I tasted this wine four separate times, with three tastings extremely consistent, and one tasting showing slightly more noticeable and astringent tannin. Do I think it is going to be as prodigious as the 2005? No, but it is a compelling Troplong Mondot, and probably more approachable than the 2005 has been in its youth. This is a large vineyard, nearly 80 acres in size, and part of it had hail damage in May. They are late-harvesters, the Merlots were picked through October 10 and the Cabernet finished October 20, with very low yields of 30 hectoliters per hectare, no doubt due at least in part to the hail damage. Alcohols on lots chosen for the grand vin are very high, between 14.5 and 15.5. The wine is inky purple in color, displaying beautiful creme de cassis, licorice, subtle smoke and graphite notes, enormous body, juicy, viscous texture, good vibrancy, a skycraper-like, multi-dimensional mouthfeel, and a whopping long finish of 40+ seconds. This is a great wine, probably more hedonistic and voluptuous than the 2005, but ultimately a tiny notch below that virtually perfect Troplong Mondot, which still gets my nod as the best ever made. This wine should evolve for at least 30-40 years. 94-97/100 Robert Parker Jr.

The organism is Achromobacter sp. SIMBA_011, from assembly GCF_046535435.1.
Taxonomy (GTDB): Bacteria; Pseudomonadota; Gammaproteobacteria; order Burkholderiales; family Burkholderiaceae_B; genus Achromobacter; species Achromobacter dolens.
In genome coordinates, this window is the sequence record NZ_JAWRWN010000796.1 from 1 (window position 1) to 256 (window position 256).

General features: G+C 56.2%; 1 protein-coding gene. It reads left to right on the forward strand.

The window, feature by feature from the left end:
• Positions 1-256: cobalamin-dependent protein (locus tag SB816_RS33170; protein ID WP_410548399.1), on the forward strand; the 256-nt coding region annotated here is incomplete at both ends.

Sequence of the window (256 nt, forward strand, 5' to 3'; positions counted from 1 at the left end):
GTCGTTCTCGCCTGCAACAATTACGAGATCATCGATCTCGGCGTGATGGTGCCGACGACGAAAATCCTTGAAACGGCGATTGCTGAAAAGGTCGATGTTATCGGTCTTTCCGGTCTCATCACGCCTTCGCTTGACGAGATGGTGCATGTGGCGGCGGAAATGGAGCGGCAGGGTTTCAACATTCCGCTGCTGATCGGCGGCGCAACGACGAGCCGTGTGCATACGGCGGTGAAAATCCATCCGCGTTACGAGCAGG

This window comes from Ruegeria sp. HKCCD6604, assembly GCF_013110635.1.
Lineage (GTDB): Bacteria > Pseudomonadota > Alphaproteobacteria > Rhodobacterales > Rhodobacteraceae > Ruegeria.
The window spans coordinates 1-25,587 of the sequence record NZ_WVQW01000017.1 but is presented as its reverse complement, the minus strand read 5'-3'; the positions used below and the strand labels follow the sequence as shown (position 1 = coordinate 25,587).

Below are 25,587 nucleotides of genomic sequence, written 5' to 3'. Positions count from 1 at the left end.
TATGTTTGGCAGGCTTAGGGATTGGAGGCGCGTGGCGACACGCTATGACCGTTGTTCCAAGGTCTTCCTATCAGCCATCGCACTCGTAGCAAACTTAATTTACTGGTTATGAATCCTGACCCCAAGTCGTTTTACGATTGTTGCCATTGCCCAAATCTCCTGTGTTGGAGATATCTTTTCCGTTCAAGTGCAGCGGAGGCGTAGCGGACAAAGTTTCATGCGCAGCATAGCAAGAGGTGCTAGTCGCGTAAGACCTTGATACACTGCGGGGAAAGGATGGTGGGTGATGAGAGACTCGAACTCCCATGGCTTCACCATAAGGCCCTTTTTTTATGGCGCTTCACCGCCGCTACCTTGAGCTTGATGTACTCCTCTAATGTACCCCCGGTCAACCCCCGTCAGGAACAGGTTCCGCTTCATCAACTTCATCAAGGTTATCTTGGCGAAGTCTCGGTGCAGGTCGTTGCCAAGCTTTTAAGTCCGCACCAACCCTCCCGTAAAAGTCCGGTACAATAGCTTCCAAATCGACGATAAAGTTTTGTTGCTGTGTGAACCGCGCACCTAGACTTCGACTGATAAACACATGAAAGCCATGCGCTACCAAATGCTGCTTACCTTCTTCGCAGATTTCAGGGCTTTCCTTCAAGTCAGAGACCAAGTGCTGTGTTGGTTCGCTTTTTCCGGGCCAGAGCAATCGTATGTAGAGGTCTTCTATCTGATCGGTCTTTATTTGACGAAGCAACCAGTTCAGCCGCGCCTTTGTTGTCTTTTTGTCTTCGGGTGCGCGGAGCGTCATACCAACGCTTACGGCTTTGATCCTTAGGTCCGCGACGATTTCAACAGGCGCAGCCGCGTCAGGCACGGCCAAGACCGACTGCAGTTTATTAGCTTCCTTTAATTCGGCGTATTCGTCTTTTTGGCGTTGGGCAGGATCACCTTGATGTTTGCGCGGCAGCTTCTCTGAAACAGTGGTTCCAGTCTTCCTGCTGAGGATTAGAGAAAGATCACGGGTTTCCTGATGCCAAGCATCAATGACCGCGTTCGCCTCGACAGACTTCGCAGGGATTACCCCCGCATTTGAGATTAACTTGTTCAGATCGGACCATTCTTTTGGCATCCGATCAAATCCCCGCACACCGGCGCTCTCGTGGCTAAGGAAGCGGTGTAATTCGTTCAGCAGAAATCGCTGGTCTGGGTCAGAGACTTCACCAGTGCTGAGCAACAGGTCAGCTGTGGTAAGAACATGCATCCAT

Intense aromas of blackberry and blueberry follow through to a full body, with well-integrated tannins and a fruity finish. Offers lots of licorice and spice. There's lovely length to this. Reserved and pretty. 94-97/100 Wine Spectator
St.-Émilion is the star of Bordeaux’s Right Bank, north of the Dordogne River. The rich red wines produced in St.-Émilion, based on Merlot and Cabernet Franc, are less tannic and generally more fruit-driven in flavour than the Cabernet-based wines of Left Bank. Merlot thrives on the plateaus high above the Dordogne, where the soil is filled with sand and clay, a perfect medium for creating opulent, fruit-forward wines. With a typically savoury character, St.-Émilion wines are sometimes called the “Burgundies of Bordeaux.” These refined reds, with loads of finesse, are elegant companions to beef, chicken, pork and duck.
The wines of St.-Émilion were not included in the famous 1855 classification of Bordeaux, which ranked wines of the Left Bank. In 1955, St.-Émilion published its own classification, based on soil analysis, wine quality and reputation of the properties. Unlike the 1855 classification, St.-Emilion’s system requires properties to continuously prove themselves. The list is revised regularly, most recently in 2012. There are two tiers within the classification, Premier Grand Cru Classé and Grand Cru Classé. There are currently just 18 Premier Grand Cru properties and 64 Grand Cru Classé properties.
The St.-Émilion appellation is home to hundreds of individual producers, enhancing the variety of wines made there. Many of the properties remain small, family-run enterprises, unlike the large châteaux of the Left Bank. The area is also the base of France’s controversial micro-châteaux or garagiste wine movement; these innovative winemakers operate outside the traditional classification system, making very high quality (and very expensive) highly extracted wines.